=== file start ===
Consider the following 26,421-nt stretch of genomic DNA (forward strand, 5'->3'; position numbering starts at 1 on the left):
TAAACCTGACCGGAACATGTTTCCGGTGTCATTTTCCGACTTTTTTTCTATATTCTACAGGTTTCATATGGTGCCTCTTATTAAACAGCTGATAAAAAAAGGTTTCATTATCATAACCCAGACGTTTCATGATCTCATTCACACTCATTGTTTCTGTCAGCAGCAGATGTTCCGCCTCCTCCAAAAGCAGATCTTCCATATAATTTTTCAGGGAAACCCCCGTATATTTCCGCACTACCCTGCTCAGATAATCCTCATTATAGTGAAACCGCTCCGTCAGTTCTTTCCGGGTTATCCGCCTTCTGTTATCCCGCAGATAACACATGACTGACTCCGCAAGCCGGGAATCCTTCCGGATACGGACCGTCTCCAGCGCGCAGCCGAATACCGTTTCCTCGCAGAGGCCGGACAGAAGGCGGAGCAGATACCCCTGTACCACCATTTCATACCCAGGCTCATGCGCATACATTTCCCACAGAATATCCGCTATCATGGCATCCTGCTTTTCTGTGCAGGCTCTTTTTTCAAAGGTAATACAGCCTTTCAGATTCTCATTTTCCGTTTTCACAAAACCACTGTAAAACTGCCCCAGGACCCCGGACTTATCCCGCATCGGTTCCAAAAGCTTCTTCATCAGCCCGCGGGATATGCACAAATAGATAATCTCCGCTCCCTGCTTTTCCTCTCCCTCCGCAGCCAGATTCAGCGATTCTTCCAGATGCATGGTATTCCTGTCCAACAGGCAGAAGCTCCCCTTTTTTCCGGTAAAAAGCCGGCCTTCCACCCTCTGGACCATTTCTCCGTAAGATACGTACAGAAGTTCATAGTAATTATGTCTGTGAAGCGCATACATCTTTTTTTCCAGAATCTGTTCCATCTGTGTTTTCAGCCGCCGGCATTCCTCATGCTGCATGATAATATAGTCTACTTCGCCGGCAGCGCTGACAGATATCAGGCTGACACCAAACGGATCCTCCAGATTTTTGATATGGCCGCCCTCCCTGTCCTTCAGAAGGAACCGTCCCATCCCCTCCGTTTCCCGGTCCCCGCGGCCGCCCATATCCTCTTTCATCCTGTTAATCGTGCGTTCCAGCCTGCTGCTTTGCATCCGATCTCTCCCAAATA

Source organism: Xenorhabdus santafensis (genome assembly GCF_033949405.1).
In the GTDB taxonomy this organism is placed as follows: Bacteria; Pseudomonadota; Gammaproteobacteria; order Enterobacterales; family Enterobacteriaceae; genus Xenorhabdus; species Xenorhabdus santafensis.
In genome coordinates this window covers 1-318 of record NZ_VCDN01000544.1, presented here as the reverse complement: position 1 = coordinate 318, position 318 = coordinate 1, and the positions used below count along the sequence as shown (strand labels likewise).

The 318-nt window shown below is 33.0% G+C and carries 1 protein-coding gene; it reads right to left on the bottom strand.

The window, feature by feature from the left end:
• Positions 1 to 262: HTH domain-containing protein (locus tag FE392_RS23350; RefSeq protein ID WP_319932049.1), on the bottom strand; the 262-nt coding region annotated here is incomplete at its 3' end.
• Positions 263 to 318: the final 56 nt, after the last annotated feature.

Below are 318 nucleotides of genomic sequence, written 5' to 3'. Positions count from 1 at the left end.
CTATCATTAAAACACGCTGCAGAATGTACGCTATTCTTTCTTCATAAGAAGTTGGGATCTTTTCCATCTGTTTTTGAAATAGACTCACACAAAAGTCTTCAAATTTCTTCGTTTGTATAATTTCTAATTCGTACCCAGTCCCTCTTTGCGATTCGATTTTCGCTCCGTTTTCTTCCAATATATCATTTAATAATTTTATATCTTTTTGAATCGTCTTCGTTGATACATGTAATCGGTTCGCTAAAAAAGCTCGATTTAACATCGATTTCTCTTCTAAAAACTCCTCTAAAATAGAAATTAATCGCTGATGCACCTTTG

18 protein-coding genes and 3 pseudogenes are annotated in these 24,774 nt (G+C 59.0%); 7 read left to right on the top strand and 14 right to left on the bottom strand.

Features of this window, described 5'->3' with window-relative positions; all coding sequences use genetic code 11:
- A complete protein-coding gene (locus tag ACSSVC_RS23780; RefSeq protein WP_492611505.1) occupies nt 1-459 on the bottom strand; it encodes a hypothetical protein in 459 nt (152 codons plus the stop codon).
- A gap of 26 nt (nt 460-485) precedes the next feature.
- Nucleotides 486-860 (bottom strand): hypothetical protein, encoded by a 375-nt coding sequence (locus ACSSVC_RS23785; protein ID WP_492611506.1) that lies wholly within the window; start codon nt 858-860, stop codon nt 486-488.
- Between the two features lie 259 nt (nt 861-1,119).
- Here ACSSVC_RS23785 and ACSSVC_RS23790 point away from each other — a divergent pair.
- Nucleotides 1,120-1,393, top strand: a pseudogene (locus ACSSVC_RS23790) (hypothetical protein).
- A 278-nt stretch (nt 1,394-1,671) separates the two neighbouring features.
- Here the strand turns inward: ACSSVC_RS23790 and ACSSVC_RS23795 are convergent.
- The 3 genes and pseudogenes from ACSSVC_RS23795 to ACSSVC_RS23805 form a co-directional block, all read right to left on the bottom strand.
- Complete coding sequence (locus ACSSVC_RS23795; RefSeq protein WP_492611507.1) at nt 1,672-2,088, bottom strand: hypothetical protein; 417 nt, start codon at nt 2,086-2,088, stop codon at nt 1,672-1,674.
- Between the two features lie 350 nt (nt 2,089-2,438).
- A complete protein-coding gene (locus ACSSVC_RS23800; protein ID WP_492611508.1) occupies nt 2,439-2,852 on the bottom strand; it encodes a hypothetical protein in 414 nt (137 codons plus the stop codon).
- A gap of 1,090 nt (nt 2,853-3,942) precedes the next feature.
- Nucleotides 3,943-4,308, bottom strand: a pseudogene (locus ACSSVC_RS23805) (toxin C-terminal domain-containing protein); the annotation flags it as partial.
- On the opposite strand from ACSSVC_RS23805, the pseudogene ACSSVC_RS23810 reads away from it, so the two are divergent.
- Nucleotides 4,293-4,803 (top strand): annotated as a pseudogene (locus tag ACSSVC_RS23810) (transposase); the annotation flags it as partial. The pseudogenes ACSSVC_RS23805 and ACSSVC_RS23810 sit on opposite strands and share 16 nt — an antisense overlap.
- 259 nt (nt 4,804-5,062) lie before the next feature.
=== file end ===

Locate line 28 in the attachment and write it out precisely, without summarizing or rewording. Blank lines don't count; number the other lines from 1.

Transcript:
- On the opposite strand from ACSSVC_RS23805, the pseudogene ACSSVC_RS23810 reads away from it, so the two are divergent.